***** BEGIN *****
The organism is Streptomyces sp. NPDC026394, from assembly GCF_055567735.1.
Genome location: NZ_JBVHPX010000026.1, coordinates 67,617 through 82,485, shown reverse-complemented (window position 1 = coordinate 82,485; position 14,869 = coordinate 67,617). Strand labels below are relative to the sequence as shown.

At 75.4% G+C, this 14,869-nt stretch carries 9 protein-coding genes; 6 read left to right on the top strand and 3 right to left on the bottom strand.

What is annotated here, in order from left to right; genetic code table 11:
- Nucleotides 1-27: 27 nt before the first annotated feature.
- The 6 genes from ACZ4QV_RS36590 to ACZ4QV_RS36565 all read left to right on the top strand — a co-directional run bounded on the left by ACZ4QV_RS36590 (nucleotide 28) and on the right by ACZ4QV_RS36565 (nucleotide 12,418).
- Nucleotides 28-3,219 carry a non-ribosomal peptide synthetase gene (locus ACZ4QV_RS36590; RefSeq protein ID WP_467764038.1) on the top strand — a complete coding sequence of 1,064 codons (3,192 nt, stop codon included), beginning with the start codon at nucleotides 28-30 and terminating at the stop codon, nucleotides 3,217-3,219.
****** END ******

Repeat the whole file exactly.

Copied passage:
The organism is Streptomyces sp. NPDC026394, from assembly GCF_055567735.1.
Genome location: NZ_JBVHPX010000026.1, coordinates 67,617 through 82,485, shown reverse-complemented (window position 1 = coordinate 82,485; position 14,869 = coordinate 67,617). Strand labels below are relative to the sequence as shown.

At 75.4% G+C, this 14,869-nt stretch carries 9 protein-coding genes; 6 read left to right on the top strand and 3 right to left on the bottom strand.

What is annotated here, in order from left to right; genetic code table 11:
- Nucleotides 1-27: 27 nt before the first annotated feature.
- The 6 genes from ACZ4QV_RS36590 to ACZ4QV_RS36565 all read left to right on the top strand — a co-directional run bounded on the left by ACZ4QV_RS36590 (nucleotide 28) and on the right by ACZ4QV_RS36565 (nucleotide 12,418).
- Nucleotides 28-3,219 carry a non-ribosomal peptide synthetase gene (locus ACZ4QV_RS36590; RefSeq protein ID WP_467764038.1) on the top strand — a complete coding sequence of 1,064 codons (3,192 nt, stop codon included), beginning with the start codon at nucleotides 28-30 and terminating at the stop codon, nucleotides 3,217-3,219.